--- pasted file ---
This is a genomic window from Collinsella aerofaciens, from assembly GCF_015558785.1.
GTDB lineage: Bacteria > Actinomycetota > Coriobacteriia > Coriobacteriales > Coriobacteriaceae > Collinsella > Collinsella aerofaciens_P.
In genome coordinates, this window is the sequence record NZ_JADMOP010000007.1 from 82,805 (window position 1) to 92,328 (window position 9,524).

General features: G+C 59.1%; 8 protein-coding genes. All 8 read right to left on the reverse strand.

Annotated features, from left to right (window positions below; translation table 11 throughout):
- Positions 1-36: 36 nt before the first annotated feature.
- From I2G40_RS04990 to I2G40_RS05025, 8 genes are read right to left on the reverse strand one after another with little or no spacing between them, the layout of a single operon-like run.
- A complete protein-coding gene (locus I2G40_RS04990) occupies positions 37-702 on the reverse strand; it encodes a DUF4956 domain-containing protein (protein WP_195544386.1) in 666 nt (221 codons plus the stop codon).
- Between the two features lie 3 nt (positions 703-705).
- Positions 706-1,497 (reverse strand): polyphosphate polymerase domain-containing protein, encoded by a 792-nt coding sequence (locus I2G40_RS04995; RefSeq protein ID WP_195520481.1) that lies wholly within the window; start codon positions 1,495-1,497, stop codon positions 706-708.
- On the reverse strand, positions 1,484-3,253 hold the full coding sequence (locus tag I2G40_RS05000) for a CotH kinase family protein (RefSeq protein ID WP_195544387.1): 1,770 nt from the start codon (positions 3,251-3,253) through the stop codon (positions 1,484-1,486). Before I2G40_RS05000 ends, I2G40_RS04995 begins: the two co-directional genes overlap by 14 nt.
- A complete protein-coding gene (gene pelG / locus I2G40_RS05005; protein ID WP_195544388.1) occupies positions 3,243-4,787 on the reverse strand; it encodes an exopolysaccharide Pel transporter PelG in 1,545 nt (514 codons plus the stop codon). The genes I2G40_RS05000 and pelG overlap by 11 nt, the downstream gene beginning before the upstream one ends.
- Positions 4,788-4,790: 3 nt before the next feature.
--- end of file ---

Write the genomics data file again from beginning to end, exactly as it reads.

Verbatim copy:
This is a genomic window from Collinsella aerofaciens, from assembly GCF_015558785.1.
GTDB lineage: Bacteria > Actinomycetota > Coriobacteriia > Coriobacteriales > Coriobacteriaceae > Collinsella > Collinsella aerofaciens_P.
In genome coordinates, this window is the sequence record NZ_JADMOP010000007.1 from 82,805 (window position 1) to 92,328 (window position 9,524).

General features: G+C 59.1%; 8 protein-coding genes. All 8 read right to left on the reverse strand.

Annotated features, from left to right (window positions below; translation table 11 throughout):
- Positions 1-36: 36 nt before the first annotated feature.
- From I2G40_RS04990 to I2G40_RS05025, 8 genes are read right to left on the reverse strand one after another with little or no spacing between them, the layout of a single operon-like run.
- A complete protein-coding gene (locus I2G40_RS04990) occupies positions 37-702 on the reverse strand; it encodes a DUF4956 domain-containing protein (protein WP_195544386.1) in 666 nt (221 codons plus the stop codon).
- Between the two features lie 3 nt (positions 703-705).
- Positions 706-1,497 (reverse strand): polyphosphate polymerase domain-containing protein, encoded by a 792-nt coding sequence (locus I2G40_RS04995; RefSeq protein ID WP_195520481.1) that lies wholly within the window; start codon positions 1,495-1,497, stop codon positions 706-708.
- On the reverse strand, positions 1,484-3,253 hold the full coding sequence (locus tag I2G40_RS05000) for a CotH kinase family protein (RefSeq protein ID WP_195544387.1): 1,770 nt from the start codon (positions 3,251-3,253) through the stop codon (positions 1,484-1,486). Before I2G40_RS05000 ends, I2G40_RS04995 begins: the two co-directional genes overlap by 14 nt.
- A complete protein-coding gene (gene pelG / locus I2G40_RS05005; protein ID WP_195544388.1) occupies positions 3,243-4,787 on the reverse strand; it encodes an exopolysaccharide Pel transporter PelG in 1,545 nt (514 codons plus the stop codon). The genes I2G40_RS05000 and pelG overlap by 11 nt, the downstream gene beginning before the upstream one ends.
- Positions 4,788-4,790: 3 nt before the next feature.